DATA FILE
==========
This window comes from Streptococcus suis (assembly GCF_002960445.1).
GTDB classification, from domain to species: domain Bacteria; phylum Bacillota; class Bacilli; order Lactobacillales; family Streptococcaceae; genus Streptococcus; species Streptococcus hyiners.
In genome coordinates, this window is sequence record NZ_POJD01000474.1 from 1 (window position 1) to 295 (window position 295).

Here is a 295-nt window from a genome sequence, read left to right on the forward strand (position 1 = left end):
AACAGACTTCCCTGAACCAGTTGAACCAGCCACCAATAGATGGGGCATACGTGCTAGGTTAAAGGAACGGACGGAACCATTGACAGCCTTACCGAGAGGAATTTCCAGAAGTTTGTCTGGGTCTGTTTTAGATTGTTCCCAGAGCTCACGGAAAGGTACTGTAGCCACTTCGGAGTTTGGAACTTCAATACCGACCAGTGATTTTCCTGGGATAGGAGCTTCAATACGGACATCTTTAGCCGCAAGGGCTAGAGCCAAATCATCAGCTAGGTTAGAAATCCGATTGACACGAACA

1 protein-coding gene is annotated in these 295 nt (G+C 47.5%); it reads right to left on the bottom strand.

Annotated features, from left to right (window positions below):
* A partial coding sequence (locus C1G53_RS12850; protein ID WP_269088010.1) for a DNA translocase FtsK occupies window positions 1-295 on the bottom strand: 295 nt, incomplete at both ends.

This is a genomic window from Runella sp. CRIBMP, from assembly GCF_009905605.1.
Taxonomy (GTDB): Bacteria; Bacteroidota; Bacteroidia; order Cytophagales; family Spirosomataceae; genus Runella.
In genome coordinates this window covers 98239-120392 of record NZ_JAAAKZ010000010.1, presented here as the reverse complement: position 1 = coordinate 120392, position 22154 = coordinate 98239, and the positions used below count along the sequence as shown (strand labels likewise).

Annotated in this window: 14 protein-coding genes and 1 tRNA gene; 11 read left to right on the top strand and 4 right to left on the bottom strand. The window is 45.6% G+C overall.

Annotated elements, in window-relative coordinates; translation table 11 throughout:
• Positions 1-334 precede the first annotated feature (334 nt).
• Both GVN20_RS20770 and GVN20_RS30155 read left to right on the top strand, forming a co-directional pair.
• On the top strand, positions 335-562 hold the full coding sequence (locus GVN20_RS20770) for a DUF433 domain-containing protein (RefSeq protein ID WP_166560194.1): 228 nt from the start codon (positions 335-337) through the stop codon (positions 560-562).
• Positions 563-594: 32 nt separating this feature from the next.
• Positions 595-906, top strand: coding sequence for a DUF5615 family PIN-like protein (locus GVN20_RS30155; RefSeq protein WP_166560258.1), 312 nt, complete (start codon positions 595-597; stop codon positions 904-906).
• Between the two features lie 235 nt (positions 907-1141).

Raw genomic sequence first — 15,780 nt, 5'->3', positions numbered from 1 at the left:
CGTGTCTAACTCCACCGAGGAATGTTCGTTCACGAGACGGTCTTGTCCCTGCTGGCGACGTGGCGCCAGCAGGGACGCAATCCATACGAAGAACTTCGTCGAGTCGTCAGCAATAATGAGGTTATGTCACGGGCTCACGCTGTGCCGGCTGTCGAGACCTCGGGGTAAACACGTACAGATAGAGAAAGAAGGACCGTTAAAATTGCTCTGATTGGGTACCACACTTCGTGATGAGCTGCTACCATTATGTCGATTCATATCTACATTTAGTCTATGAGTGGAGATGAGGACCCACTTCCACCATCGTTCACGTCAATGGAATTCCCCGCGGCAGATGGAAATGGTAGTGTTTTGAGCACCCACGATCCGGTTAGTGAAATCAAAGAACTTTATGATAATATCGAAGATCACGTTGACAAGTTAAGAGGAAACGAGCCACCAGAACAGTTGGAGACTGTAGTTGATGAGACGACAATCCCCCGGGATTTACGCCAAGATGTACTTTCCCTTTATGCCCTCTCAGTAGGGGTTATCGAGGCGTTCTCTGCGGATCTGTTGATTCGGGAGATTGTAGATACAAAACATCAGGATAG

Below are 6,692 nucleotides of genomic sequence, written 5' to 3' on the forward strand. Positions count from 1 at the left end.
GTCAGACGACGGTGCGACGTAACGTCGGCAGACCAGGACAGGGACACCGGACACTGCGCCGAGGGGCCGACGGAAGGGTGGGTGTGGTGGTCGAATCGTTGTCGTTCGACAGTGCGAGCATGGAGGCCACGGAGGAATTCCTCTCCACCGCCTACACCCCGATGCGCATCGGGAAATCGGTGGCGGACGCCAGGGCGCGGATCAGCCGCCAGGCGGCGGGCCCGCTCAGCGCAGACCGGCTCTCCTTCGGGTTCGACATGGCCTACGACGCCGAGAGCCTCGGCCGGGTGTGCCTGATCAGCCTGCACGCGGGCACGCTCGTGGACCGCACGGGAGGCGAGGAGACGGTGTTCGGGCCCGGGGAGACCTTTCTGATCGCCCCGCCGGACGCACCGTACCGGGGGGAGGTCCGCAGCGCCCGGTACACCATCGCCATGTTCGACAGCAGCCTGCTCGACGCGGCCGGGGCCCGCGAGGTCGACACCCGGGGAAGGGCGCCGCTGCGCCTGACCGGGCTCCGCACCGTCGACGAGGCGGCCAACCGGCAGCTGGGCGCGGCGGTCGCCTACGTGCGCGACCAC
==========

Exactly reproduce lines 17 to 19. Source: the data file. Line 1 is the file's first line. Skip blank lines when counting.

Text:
• Positions 563-594: 32 nt separating this feature from the next.
• Positions 595-906, top strand: coding sequence for a DUF5615 family PIN-like protein (locus GVN20_RS30155; RefSeq protein WP_166560258.1), 312 nt, complete (start codon positions 595-597; stop codon positions 904-906).
• Between the two features lie 235 nt (positions 907-1141).